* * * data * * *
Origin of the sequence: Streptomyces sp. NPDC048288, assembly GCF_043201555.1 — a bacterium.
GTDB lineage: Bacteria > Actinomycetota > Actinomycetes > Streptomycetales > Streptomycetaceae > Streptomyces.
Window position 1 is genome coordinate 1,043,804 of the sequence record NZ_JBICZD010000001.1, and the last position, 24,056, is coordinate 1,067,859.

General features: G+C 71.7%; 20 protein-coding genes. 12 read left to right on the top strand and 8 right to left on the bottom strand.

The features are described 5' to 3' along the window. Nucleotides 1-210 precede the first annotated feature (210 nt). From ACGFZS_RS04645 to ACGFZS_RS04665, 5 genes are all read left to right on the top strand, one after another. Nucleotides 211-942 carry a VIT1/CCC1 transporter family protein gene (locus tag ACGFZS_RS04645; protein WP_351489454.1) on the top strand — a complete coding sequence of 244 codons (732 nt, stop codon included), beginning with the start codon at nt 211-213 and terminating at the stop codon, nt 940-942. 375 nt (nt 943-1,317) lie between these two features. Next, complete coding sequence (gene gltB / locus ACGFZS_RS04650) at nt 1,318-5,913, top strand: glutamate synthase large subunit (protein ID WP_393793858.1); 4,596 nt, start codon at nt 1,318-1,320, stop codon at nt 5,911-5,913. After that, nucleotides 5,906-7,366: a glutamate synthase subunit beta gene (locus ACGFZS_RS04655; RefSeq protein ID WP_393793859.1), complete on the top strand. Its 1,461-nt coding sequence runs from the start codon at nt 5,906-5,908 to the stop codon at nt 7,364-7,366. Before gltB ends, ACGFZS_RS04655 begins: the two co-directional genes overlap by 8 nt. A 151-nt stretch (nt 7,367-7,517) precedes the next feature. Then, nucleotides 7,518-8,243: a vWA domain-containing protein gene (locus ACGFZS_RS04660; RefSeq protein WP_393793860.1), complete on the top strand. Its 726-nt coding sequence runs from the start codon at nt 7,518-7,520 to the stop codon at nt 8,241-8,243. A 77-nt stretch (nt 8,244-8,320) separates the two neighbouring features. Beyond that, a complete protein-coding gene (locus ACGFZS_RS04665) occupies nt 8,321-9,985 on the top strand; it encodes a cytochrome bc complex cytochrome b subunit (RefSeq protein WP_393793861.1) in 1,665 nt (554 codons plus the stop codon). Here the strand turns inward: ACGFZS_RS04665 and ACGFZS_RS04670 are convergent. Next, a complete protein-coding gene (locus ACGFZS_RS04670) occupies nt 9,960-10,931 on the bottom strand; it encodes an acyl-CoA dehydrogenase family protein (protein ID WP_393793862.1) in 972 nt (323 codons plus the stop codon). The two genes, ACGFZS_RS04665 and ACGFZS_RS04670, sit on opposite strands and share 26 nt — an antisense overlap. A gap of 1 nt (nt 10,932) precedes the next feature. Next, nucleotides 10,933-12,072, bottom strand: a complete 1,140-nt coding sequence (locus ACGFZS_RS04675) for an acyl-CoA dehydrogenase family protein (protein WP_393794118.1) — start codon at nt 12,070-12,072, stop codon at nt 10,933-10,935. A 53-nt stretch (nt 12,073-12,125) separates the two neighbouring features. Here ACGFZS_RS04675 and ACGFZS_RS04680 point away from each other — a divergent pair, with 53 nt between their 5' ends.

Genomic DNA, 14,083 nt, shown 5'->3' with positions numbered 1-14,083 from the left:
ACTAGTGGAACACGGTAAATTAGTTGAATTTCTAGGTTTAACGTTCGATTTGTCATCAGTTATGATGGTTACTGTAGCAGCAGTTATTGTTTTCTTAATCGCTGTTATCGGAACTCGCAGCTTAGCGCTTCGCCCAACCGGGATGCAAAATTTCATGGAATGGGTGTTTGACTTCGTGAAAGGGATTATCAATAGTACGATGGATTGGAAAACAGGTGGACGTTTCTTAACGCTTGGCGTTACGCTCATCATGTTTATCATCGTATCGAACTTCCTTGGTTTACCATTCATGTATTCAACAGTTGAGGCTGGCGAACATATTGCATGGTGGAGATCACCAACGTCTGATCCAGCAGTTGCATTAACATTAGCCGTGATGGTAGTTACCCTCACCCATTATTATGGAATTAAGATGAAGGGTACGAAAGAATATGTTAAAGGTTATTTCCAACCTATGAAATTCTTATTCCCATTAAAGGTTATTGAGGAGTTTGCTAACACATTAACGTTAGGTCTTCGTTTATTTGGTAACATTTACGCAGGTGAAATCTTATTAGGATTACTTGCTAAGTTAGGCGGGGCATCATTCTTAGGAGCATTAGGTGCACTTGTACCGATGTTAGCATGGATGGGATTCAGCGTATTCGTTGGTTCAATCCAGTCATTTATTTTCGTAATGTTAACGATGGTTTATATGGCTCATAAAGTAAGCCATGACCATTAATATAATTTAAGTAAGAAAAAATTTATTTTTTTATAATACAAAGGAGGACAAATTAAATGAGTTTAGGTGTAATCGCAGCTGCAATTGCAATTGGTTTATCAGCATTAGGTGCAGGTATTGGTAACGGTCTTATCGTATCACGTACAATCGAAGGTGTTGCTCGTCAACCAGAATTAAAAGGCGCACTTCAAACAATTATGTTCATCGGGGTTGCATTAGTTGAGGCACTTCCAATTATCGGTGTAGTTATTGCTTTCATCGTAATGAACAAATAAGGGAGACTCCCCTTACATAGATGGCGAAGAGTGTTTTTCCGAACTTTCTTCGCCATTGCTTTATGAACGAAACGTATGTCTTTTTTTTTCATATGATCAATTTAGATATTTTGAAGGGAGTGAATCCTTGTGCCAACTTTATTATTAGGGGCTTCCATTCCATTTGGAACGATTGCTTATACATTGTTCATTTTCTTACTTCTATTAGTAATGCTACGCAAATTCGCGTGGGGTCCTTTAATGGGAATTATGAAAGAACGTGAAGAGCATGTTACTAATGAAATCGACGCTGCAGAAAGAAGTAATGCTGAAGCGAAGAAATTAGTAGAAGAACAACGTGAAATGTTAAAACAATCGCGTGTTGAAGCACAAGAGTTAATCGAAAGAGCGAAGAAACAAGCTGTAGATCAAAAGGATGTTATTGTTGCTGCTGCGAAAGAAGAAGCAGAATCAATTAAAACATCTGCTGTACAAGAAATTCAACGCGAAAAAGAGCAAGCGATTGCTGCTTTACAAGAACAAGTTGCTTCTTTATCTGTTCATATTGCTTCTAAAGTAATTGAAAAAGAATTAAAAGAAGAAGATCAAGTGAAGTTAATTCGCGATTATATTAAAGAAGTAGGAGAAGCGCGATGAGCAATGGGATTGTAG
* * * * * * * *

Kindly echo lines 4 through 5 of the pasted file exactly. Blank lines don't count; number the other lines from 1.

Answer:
General features: G+C 71.7%; 20 protein-coding genes. 12 read left to right on the top strand and 8 right to left on the bottom strand.

The features are described 5' to 3' along the window. Nucleotides 1-210 precede the first annotated feature (210 nt). From ACGFZS_RS04645 to ACGFZS_RS04665, 5 genes are all read left to right on the top strand, one after another. Nucleotides 211-942 carry a VIT1/CCC1 transporter family protein gene (locus tag ACGFZS_RS04645; protein WP_351489454.1) on the top strand — a complete coding sequence of 244 codons (732 nt, stop codon included), beginning with the start codon at nt 211-213 and terminating at the stop codon, nt 940-942. 375 nt (nt 943-1,317) lie between these two features. Next, complete coding sequence (gene gltB / locus ACGFZS_RS04650) at nt 1,318-5,913, top strand: glutamate synthase large subunit (protein ID WP_393793858.1); 4,596 nt, start codon at nt 1,318-1,320, stop codon at nt 5,911-5,913. After that, nucleotides 5,906-7,366: a glutamate synthase subunit beta gene (locus ACGFZS_RS04655; RefSeq protein ID WP_393793859.1), complete on the top strand. Its 1,461-nt coding sequence runs from the start codon at nt 5,906-5,908 to the stop codon at nt 7,364-7,366. Before gltB ends, ACGFZS_RS04655 begins: the two co-directional genes overlap by 8 nt. A 151-nt stretch (nt 7,367-7,517) precedes the next feature. Then, nucleotides 7,518-8,243: a vWA domain-containing protein gene (locus ACGFZS_RS04660; RefSeq protein WP_393793860.1), complete on the top strand. Its 726-nt coding sequence runs from the start codon at nt 7,518-7,520 to the stop codon at nt 8,241-8,243. A 77-nt stretch (nt 8,244-8,320) separates the two neighbouring features. Beyond that, a complete protein-coding gene (locus ACGFZS_RS04665) occupies nt 8,321-9,985 on the top strand; it encodes a cytochrome bc complex cytochrome b subunit (RefSeq protein WP_393793861.1) in 1,665 nt (554 codons plus the stop codon). Here the strand turns inward: ACGFZS_RS04665 and ACGFZS_RS04670 are convergent. Next, a complete protein-coding gene (locus ACGFZS_RS04670) occupies nt 9,960-10,931 on the bottom strand; it encodes an acyl-CoA dehydrogenase family protein (protein ID WP_393793862.1) in 972 nt (323 codons plus the stop codon). The two genes, ACGFZS_RS04665 and ACGFZS_RS04670, sit on opposite strands and share 26 nt — an antisense overlap. A gap of 1 nt (nt 10,932) precedes the next feature. Next, nucleotides 10,933-12,072, bottom strand: a complete 1,140-nt coding sequence (locus ACGFZS_RS04675) for an acyl-CoA dehydrogenase family protein (protein WP_393794118.1) — start codon at nt 12,070-12,072, stop codon at nt 10,933-10,935. A 53-nt stretch (nt 12,073-12,125) separates the two neighbouring features. Here ACGFZS_RS04675 and ACGFZS_RS04680 point away from each other — a divergent pair, with 53 nt between their 5' ends.